State of the Union

President Joe Biden is set to give his first State of the Union Address at 9pm ET (8pm CT, 7pm MT, 6pm PST).


SOTU is a moment to not only address the state of the nation. It's also an opportunity for Presidents to sell their legislative agenda to the public. It's an event that gets a lot of eyes, and there are few opportunities like it.


But, in the attempt to sell that agenda, Presidents have to speak into the moment. They have to know their audience: what challenges are Americans facing? What is happening in the world? What is happening in their day-to-day?


Given the context this moment, President Biden has got quite the juggling act to pull off.


President Biden will be speaking to millions of Americans, a pandemic-fatigued nation facing economic challenges from inflation, rising costs generally, and higher gas prices. Add to that a last minute plot twist: Global crisis, the shattering of the post-WWII order, and an America now worried about nuclear war.


Seems easy enough.


Biden has highlights he’ll want to promote: two major legislative accomplishments in the first year, the historic choice of nominating the first Black American woman to the Supreme Court, and a largely successful vaccine campaign while the nation begins pulling out of Covid; or, at the very least, Covid as a national crisis.


He might want to highlight how he is the President who finally ended the two decades of war in Afghanistan and finally brought our troops home and….. he may also want to go a little easy on that one.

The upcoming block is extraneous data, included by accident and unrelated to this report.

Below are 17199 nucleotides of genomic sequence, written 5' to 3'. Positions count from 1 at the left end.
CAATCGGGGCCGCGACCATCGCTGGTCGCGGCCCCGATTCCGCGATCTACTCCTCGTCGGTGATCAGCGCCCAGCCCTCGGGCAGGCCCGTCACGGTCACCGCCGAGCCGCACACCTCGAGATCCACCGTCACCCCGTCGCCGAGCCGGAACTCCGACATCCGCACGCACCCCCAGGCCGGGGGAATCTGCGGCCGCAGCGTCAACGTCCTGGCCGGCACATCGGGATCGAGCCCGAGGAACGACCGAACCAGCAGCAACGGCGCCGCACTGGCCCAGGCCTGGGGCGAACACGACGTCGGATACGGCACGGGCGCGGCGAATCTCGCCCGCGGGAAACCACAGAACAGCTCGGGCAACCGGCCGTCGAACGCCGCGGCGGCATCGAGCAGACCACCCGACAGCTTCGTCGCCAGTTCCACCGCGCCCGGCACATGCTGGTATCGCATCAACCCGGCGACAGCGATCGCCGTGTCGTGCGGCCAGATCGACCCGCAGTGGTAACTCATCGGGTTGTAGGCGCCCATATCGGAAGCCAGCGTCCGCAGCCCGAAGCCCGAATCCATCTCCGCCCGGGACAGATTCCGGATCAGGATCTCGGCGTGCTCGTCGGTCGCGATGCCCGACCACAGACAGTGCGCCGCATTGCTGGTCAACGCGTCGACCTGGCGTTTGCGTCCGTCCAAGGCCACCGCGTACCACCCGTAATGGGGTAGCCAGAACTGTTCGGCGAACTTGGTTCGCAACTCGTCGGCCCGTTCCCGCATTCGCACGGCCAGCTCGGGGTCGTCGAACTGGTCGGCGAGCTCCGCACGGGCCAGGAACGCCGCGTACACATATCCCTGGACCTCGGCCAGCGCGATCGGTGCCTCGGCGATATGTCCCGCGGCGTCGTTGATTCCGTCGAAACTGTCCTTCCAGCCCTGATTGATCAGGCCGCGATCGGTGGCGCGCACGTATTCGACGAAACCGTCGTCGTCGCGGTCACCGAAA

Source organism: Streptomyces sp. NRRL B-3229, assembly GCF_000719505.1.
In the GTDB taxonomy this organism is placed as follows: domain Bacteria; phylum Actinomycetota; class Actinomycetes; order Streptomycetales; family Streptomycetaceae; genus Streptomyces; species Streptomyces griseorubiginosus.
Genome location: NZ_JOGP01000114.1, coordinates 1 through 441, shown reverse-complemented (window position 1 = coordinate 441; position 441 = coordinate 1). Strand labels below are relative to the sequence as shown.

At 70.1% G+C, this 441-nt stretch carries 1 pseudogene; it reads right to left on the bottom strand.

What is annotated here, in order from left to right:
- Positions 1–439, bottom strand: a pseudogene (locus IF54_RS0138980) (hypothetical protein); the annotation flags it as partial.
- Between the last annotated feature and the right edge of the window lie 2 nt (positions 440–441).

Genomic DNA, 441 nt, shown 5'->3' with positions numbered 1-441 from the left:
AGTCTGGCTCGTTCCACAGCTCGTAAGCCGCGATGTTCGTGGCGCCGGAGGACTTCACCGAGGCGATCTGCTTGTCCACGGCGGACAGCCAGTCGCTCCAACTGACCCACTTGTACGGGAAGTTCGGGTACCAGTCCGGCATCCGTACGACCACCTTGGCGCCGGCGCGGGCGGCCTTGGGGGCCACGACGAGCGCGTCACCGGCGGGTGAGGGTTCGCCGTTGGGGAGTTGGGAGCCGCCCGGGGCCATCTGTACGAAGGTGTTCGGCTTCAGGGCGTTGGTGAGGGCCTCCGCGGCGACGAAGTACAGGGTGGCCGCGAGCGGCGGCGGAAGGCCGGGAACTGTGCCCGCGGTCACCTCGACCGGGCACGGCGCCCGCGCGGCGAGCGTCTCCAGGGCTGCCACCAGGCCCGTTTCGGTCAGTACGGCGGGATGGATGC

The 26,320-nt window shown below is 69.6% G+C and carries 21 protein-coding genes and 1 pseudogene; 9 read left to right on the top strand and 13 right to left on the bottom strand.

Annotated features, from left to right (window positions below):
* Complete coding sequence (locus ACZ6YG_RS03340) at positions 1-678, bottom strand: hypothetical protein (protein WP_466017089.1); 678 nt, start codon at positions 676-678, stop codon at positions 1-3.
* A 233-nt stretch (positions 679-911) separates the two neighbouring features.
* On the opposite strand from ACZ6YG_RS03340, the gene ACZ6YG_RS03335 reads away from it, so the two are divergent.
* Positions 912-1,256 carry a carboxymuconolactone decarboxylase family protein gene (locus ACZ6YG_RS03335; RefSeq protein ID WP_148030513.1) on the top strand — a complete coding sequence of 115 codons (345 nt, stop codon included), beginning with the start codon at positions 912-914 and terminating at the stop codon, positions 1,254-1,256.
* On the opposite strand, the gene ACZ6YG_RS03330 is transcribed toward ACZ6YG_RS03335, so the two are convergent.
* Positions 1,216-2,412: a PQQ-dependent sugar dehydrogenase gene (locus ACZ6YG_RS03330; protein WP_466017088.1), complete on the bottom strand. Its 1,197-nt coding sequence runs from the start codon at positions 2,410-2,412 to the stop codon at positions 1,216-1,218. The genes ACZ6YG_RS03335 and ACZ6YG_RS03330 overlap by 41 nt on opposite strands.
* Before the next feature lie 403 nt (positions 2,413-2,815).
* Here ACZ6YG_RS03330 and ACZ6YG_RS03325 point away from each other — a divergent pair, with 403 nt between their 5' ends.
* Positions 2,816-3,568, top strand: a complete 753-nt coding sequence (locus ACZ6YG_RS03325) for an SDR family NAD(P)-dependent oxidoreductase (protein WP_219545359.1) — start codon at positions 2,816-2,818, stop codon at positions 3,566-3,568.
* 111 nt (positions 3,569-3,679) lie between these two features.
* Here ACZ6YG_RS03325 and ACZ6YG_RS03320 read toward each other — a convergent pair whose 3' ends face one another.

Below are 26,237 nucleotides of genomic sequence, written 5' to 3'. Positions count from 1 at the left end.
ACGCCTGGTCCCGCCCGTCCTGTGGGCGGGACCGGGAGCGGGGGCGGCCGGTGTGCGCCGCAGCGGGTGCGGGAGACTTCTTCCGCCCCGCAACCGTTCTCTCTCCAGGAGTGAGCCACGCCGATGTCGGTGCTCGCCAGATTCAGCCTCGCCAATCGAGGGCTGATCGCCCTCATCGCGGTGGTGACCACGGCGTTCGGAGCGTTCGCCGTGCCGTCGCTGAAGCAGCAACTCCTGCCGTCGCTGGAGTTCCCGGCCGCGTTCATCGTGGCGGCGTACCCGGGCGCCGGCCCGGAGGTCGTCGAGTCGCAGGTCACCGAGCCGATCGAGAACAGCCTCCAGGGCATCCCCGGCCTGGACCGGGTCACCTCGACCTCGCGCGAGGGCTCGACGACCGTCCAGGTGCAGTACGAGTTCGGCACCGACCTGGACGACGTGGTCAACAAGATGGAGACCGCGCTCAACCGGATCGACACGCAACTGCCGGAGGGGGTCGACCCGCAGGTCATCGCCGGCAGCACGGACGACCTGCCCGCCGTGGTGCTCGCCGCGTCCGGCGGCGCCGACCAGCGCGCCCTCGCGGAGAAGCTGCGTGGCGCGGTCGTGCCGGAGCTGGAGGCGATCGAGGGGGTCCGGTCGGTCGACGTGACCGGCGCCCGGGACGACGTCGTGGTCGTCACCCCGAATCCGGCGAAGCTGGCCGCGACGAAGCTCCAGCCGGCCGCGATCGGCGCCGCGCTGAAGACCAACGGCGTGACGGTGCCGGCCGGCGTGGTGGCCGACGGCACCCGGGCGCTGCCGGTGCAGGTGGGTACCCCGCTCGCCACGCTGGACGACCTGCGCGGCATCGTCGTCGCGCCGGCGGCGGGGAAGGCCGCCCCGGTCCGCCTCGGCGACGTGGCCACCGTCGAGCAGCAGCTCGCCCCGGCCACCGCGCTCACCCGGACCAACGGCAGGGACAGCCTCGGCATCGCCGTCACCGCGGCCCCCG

What will he be trying to sell?


The all but dead Build Back Better Act. Persuading the nation just might persuade Joe Manchin (that worked for the American Rescue Plan Act, after all).


Maybe elections reform.


But more specifically and most importantly: voting rights.


But above all else tonight, the President will need to rally the nation the behind him as the West squares off with Vladimir Putin. He’ll want to highlight the actions he’s taken, the work he’s done with allies, and most importantly: what the effects will be.


And this is where I think the greatest challenge will be.


He will need to project strength and fearlessness in the face of authoritarianism, to reaffirm U.S. commitment to defend “every inch” of NATO territory, and that in this fight of democracy versus authoritarianism, the United States will not blink.


But, at the same time, he will also need to reassure a war-weary nation that the U.S. will not be going into Ukraine. That there is no option on the table, no scenario in which American troops will put boots on the ground within those borders.


Above all else, President Biden will have to convince the American people that he is the leader for the moment.


Needless to say, it is no easy task for any President. But can he pull it off?


Only one way to find out.